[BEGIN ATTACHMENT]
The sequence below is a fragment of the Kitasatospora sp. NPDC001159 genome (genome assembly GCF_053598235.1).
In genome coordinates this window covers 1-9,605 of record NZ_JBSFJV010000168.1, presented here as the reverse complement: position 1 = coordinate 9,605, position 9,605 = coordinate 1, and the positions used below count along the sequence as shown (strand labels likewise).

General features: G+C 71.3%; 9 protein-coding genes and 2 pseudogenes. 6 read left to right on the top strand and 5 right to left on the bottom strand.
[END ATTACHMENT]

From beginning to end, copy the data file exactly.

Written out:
The sequence below is a fragment of the Kitasatospora sp. NPDC001159 genome (genome assembly GCF_053598235.1).
In genome coordinates this window covers 1-9,605 of record NZ_JBSFJV010000168.1, presented here as the reverse complement: position 1 = coordinate 9,605, position 9,605 = coordinate 1, and the positions used below count along the sequence as shown (strand labels likewise).

General features: G+C 71.3%; 9 protein-coding genes and 2 pseudogenes. 6 read left to right on the top strand and 5 right to left on the bottom strand.